Some provisional principles for the musical transcriptions. Author: Richard Freedman
Musical Transcriptions. The base text in all cases is from the Chansons nouvelles series of Du Chemin. By far the majority of the works issued in this series were first editions; many appear uniquely in this set. [Note: the Music Encoding Initiative (www.mei.org) will eventually make it possible to combine features of the single-text approach with those of a critical edition, at least for those compositions appearing in other sources of the sixteenth century.]
- In the musical transcriptions we have retained the original note values, and of course both added bar lines and arranged the individual parts in score format. One tempus in the original notation thus corresponds to one measure in the modern transcription.
- Modern clefs are used in the transcriptions; original clefs can be seen via the incipits. The incipits include original notation up to and including the first note of the given part.
- Flat and sharp signs appearing on the staff itself are found in the original sources. Those appearing above the staff in the modern transcription are implied by contrapuntal contexts—in order to avoid forbidden intervals with other signed alterations, or in order to create complete cadences.
- Ligatures have been marked above the notes they connect, and serve to confirm text underlay by preventing a change of syllable.
- Coloration in the original notation (indicating a shift from duple to triple mensuration at a given level) has been transcribed without special indication.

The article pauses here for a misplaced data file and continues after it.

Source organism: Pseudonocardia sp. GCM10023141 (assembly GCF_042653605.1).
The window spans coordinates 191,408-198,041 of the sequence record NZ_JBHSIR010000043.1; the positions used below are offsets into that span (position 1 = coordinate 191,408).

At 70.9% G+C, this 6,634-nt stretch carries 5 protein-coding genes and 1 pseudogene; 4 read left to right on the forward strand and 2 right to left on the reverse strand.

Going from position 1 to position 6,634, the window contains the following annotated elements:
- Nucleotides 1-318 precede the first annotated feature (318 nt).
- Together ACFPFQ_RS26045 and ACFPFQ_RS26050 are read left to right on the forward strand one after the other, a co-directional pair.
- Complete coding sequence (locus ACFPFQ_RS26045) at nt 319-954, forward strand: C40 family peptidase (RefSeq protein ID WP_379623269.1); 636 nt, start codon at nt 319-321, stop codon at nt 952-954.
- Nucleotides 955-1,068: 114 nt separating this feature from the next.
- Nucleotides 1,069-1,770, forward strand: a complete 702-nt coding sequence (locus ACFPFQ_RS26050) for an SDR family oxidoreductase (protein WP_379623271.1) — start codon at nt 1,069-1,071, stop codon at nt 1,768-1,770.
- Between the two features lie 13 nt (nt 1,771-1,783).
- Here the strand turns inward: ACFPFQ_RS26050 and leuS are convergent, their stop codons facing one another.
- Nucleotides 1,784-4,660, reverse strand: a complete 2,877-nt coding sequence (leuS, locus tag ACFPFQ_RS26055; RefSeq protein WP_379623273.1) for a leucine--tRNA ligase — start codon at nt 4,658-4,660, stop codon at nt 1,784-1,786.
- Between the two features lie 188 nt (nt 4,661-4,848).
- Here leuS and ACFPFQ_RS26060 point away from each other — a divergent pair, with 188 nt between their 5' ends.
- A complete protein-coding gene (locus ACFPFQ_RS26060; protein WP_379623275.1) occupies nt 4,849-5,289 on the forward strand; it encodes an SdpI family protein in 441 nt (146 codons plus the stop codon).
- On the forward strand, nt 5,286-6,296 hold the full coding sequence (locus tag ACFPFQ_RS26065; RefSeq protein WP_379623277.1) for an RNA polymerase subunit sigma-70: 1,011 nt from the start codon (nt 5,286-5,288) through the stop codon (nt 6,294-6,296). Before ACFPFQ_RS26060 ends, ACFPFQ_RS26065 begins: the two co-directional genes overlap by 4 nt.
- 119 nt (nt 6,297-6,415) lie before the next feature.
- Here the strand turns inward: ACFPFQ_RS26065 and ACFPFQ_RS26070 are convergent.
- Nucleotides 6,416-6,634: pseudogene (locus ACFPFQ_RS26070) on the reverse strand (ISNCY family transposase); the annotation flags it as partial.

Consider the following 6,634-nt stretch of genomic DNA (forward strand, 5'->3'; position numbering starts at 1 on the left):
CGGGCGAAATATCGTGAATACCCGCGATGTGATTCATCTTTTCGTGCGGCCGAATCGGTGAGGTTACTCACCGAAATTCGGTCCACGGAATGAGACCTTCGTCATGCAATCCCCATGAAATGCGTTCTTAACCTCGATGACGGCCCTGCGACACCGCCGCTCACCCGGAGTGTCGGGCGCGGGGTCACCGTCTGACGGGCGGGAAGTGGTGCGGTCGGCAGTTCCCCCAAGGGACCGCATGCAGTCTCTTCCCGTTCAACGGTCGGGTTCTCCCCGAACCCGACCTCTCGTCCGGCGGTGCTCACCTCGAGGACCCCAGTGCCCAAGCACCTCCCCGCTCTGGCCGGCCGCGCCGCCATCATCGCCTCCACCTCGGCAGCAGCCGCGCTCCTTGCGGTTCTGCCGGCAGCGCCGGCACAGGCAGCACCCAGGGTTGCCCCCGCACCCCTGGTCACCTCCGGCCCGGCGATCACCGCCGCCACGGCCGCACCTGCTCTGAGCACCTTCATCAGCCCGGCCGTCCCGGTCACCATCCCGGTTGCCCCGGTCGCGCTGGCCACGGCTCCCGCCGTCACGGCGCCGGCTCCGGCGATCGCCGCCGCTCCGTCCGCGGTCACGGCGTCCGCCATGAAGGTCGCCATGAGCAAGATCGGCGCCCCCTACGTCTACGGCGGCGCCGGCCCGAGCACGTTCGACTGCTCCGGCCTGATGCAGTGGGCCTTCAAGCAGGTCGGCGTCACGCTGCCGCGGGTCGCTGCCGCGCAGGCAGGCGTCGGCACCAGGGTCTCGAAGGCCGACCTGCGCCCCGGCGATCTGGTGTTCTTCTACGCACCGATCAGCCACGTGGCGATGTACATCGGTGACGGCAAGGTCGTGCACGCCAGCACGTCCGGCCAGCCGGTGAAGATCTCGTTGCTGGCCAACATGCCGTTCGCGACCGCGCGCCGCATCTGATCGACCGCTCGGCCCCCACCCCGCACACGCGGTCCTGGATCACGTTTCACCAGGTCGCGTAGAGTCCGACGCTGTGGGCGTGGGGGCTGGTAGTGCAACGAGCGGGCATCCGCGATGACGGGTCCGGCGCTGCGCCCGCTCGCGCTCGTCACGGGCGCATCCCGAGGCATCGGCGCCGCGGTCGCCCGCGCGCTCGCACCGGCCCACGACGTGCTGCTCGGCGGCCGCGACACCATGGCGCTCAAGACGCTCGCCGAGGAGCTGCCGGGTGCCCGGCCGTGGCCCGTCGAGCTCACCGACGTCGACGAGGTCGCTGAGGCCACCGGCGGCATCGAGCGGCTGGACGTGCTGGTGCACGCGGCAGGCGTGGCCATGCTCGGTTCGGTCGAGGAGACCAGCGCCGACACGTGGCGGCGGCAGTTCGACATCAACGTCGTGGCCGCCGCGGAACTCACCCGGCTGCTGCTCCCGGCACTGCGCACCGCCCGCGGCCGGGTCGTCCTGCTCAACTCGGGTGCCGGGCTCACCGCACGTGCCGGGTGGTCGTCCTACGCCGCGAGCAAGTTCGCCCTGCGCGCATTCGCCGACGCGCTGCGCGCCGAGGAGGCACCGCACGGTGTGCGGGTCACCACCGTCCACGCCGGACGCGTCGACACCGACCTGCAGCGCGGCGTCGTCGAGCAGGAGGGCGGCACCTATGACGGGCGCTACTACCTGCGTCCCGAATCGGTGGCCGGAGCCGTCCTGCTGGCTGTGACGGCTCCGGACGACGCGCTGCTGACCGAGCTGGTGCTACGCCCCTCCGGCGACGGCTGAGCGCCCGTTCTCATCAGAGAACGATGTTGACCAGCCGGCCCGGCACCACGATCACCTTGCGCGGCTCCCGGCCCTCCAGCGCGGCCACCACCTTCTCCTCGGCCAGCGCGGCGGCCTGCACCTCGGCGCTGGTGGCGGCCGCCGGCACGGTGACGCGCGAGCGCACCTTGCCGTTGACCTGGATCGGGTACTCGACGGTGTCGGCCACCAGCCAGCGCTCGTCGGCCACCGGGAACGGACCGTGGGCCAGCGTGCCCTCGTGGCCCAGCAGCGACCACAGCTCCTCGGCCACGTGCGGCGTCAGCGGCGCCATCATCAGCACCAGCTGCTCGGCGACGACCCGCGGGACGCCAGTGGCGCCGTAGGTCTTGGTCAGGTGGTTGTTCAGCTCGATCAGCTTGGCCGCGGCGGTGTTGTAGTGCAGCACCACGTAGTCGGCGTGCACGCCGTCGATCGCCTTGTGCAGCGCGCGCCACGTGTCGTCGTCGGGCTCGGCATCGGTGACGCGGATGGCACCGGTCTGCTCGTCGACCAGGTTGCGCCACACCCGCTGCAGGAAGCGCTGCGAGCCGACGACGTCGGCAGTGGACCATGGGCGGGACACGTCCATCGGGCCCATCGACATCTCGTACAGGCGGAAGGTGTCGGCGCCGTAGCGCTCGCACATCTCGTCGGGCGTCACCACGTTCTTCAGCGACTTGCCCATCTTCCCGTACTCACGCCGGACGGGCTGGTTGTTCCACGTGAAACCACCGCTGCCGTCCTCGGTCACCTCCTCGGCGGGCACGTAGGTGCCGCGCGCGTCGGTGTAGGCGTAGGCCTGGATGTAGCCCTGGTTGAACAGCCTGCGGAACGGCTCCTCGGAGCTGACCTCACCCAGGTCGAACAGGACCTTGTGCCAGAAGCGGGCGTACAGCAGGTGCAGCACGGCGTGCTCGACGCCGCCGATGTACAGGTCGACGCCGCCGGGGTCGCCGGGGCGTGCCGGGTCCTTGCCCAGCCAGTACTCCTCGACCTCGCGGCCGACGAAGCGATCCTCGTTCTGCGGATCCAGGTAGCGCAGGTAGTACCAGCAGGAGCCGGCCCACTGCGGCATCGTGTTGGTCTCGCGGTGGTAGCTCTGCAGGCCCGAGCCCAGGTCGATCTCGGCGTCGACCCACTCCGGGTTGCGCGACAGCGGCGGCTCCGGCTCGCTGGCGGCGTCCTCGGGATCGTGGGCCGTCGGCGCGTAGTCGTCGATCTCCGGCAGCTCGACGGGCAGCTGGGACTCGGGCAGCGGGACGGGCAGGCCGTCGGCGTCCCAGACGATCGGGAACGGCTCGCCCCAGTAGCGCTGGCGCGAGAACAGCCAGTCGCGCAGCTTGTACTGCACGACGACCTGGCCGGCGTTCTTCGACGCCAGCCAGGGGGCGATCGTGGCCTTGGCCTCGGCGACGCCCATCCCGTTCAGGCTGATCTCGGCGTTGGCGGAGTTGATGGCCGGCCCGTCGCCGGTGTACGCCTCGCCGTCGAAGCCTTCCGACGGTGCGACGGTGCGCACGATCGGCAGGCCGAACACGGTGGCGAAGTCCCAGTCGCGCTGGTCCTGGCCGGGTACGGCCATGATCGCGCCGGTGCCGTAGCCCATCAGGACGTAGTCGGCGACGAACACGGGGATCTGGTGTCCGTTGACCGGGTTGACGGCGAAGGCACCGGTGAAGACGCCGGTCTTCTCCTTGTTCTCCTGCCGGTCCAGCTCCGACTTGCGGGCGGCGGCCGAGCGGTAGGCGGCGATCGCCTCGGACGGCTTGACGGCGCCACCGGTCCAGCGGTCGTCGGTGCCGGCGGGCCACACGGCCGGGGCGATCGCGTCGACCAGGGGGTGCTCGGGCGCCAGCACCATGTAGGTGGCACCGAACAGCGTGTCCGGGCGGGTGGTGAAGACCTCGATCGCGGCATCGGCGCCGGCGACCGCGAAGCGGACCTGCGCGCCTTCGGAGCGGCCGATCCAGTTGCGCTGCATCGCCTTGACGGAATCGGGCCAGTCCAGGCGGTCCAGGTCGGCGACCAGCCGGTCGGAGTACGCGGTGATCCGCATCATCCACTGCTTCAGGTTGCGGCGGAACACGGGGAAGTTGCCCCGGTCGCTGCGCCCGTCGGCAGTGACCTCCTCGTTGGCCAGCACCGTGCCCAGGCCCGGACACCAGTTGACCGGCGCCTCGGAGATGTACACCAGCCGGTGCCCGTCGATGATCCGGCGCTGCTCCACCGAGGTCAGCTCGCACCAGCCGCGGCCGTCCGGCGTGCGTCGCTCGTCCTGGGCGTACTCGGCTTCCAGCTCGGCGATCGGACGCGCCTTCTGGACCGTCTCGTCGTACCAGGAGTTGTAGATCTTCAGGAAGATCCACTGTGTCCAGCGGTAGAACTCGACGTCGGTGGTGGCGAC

- Repeat signs in the original parts have been retained in the modern transcriptions. First and second endings have been regularized among the voice parts.
- Emendations to correct obvious errors or missing notes are recorded in the critical commentary for each piece.
- Most of the chansons are unique to the Du Chemin Chansons nouvelles series. For compositions appearing in other sources of the 16th century, we note concordances and variants (if any) in the critical commentary for each piece.
Text Underlay. Text underlay follows a number of basic principles:
- In all cases we use Du Chemin’s books as a guide. His typesetters had a careful eye for the alignment of text and musical notation as it is known in some music-theoretical writings of the mid sixteenth century.
- Phrases proceed syllabically, saving extra notes for the penultimate syllable of the line.
- The last note of each phrase normally receives the last syllable of the poetic line.
- Repetitions of words, or parts of poetic lines, are sometimes indicated in the original sources (either through written out repetitions or by ii. These appear in roman type in the modern editions. Repetitions in italic type are modern editorial interventions undertaken according to ideals set out in theoretical writings of the period.